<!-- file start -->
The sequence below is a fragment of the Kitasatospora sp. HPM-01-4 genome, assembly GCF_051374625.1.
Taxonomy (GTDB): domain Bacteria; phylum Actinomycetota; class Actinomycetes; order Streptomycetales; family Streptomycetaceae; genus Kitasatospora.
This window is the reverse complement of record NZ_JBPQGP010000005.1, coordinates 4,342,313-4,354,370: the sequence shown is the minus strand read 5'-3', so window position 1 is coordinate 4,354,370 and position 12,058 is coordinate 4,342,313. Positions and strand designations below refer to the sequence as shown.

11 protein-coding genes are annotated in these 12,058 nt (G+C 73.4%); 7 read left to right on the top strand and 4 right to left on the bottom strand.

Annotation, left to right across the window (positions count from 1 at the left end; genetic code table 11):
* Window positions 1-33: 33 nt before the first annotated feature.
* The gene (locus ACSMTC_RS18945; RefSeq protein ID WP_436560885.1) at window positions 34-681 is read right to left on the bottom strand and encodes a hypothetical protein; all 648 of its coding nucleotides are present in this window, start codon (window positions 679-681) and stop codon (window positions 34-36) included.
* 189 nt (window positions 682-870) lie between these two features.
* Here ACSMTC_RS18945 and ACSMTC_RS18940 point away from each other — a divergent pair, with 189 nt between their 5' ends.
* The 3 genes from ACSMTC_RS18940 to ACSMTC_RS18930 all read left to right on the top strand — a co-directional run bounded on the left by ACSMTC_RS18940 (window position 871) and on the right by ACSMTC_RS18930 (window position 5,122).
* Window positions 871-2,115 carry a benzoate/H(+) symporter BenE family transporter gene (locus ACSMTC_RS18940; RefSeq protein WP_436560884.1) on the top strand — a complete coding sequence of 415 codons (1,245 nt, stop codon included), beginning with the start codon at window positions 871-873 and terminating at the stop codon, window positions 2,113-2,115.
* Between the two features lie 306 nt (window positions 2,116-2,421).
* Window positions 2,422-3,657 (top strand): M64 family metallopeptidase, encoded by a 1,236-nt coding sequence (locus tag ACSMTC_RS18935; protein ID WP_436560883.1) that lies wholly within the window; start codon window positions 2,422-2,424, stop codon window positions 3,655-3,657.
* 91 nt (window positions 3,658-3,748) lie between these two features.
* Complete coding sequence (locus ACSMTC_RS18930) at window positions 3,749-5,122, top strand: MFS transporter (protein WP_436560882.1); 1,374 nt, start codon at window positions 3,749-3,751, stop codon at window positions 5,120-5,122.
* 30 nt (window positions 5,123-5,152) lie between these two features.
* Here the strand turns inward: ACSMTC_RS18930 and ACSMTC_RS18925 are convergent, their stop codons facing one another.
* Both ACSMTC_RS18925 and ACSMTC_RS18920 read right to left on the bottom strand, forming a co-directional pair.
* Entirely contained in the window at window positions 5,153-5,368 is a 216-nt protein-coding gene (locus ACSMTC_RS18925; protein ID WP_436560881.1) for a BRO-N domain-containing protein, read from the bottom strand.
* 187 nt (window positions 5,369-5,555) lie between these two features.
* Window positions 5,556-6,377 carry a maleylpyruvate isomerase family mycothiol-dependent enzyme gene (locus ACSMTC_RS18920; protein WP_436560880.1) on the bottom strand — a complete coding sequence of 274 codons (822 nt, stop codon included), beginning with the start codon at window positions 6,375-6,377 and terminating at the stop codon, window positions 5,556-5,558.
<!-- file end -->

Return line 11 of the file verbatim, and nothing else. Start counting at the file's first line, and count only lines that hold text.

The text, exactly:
* Window positions 871-2,115 carry a benzoate/H(+) symporter BenE family transporter gene (locus ACSMTC_RS18940; RefSeq protein WP_436560884.1) on the top strand — a complete coding sequence of 415 codons (1,245 nt, stop codon included), beginning with the start codon at window positions 871-873 and terminating at the stop codon, window positions 2,113-2,115.